The new Thomas Pink collection has been so successful that the company's new store, which opens on Monday at 74 Sloane Street in London, includes a large area devoted to women's shirts. It offers a smaller women's cut, standard sizing, larger sizes and a more updated look, including cufflinks to match. This will go down well with Joanne Williams, who works for a large City firm. As well as preferring a fitted style and a good quality fabric that will iron easily, her criteria for choosing a shirt includes it having double rather than button cuffs.

One company which has made the most of this recent interest in women's shirts is Sparklers. A few years ago, sisters Lexi Douglas and Henrietta Nettlefold were so exasperated at being unable to find high-quality, no- fuss women's shirts, they set up their own specialist business. Offering a single style of shirt in five colours, their first batch of shirts sold out within five days. The current collection ranges in price from pounds 39.95 for a classic shirt to pounds 72 for a silk mandarin shirt, and the concept is well-planned. Each collection is not only designed by women but is also made and bought by women. The mail order catalogue even includes a chart of fabric swatches to help the customer make her decision. The one area which lets the catalogue down though is the fabrics. The choice of chalky pastels, breezy florals and bold tartans could do with an update - and a simple, crisp, white cotton adding to the list.

For more information contact: Pauline Burrows 0171-261 1988; Marks & Spencer 0171 935 4422; GAP 0800 427789; Hilditch & Key 0171-734 4707; Thomas Pink 0171-498 2202; Sparklers 01304 830424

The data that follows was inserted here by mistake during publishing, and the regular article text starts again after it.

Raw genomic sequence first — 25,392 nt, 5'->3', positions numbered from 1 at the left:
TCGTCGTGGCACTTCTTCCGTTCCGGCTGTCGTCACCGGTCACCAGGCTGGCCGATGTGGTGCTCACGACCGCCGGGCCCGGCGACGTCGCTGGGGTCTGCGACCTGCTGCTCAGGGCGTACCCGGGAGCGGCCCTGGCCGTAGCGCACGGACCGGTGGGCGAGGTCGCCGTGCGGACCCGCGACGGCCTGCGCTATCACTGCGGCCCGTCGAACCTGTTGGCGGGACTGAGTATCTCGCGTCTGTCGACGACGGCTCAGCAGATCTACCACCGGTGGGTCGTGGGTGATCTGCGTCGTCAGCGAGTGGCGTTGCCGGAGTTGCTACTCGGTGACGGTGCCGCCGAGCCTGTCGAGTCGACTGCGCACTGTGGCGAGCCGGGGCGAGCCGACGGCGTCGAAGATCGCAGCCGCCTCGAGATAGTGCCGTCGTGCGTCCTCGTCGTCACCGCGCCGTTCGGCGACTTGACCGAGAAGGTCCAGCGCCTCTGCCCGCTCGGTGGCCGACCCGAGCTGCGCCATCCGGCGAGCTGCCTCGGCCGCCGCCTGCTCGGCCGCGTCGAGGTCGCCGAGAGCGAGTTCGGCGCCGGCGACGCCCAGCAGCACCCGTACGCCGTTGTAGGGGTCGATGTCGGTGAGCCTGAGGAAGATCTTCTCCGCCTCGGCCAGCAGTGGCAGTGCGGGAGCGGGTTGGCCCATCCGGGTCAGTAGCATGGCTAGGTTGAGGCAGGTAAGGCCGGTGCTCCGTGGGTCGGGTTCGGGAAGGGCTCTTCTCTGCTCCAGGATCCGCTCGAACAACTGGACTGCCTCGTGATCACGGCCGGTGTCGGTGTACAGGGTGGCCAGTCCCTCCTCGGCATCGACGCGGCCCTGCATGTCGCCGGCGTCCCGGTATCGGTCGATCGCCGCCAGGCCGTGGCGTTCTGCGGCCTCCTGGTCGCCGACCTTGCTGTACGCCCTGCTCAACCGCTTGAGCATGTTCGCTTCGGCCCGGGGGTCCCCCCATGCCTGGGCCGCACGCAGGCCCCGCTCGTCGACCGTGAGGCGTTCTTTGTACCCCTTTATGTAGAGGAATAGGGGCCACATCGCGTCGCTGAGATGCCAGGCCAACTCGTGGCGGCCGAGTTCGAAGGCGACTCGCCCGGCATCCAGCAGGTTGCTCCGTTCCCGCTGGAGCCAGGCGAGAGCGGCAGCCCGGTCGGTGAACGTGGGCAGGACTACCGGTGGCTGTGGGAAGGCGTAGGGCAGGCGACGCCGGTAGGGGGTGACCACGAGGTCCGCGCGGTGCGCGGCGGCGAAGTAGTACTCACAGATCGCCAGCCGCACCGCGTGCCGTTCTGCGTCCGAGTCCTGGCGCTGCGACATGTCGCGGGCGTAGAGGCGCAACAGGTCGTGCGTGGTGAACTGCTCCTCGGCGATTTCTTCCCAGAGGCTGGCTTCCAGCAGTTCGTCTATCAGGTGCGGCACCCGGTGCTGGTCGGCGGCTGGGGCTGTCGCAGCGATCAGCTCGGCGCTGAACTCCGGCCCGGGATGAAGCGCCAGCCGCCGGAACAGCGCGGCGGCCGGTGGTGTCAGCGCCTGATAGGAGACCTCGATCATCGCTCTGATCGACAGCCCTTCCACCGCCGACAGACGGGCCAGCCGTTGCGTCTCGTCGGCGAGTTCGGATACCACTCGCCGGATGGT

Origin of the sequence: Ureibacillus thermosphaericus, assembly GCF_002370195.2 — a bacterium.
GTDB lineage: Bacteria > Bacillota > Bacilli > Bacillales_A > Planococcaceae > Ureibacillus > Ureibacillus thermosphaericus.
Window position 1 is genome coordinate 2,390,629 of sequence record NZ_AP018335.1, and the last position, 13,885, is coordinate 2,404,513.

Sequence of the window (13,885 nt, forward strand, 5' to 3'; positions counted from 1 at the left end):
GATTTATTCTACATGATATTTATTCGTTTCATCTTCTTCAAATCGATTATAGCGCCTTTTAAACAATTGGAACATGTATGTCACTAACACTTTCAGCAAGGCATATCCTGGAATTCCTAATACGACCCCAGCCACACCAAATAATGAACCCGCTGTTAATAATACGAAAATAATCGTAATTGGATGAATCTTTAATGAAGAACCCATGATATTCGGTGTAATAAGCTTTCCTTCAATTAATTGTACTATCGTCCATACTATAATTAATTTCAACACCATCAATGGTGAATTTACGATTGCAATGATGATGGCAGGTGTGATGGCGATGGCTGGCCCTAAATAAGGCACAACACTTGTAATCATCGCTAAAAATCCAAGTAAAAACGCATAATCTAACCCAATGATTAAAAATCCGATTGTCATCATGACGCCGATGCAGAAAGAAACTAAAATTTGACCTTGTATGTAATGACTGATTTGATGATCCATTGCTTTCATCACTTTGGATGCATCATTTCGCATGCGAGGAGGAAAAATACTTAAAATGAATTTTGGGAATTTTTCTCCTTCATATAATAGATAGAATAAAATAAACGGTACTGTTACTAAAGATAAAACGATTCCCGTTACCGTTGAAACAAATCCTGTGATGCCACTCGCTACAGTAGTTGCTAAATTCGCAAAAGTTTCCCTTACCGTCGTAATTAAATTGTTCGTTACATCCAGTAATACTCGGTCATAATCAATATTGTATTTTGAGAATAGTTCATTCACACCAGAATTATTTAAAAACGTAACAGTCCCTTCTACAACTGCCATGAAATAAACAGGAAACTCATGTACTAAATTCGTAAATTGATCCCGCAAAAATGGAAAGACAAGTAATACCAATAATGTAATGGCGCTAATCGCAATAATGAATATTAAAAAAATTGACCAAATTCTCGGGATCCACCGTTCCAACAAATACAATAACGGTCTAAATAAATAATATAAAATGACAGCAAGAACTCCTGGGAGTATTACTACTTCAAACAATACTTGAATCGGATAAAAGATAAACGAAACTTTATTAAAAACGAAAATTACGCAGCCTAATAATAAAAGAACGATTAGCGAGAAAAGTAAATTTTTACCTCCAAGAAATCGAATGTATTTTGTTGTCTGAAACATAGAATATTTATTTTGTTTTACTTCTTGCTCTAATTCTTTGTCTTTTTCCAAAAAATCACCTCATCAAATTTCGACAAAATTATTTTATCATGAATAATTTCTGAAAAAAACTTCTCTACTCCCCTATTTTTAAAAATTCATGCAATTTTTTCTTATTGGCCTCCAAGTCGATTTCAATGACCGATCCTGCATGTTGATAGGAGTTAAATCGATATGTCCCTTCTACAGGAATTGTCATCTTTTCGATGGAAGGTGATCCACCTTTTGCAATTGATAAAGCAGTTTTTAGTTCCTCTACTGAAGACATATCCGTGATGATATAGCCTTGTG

News
people'It can last and it's terrifying'
Sport
Danny Welbeck's Manchester United future is in doubt
footballGunners confirm signing from Manchester United
Sport
footballStriker has moved on loan for the remainder of the season
Sport
footballFeaturing Bart Simpson
PROMOTED VIDEO
Have you tried new the Independent Digital Edition apps?
Life and Style
ebooksA superb mix of recipes serving up the freshest of local produce in a delicious range of styles
Life and Style
ebooksFrom the lifespan of a slug to the distance to the Sun: answers to 500 questions from readers
New Articles
Olivia Colman topped the list of the 30 most influential females in broadcasting
tv
News
Kelly Brook
peopleA spokesperson said the support group was 'extremely disappointed'
News
The five geckos were launched into space to find out about the effects of weightlessness on the creatures’ sex lives
i100
Life and Style
techIf those brochure kitchens look a little too perfect to be true, well, that’s probably because they are
Sport
Andy Murray celebrates a shot while playing Jo-Wilfried Tsonga
TennisWin sets up blockbuster US Open quarter-final against Djokovic
Arts and Entertainment
Hare’s a riddle: Kit Williams with the treasure linked to Masquerade
booksRiddling trilogy could net you $3m
Arts and Entertainment
Alex Kapranos of Franz Ferdinand performs live
music Pro-independence show to take place four days before vote
News
news Video - hailed as 'most original' since Benedict Cumberbatch's
News
i100
Life and Style
The longer David Sedaris had his Fitbit, the further afield his walks took him through the West Sussex countryside
lifeDavid Sedaris: What I learnt from my fitness tracker about the world
Arts and Entertainment
Word master: Self holds up a copy of his novel ‘Umbrella’
booksUnlike 'talented mediocrity' George Orwell, you must approach this writer dictionary in hand
News
i100
Latest stories from i100
Have you tried new the Independent Digital Edition apps?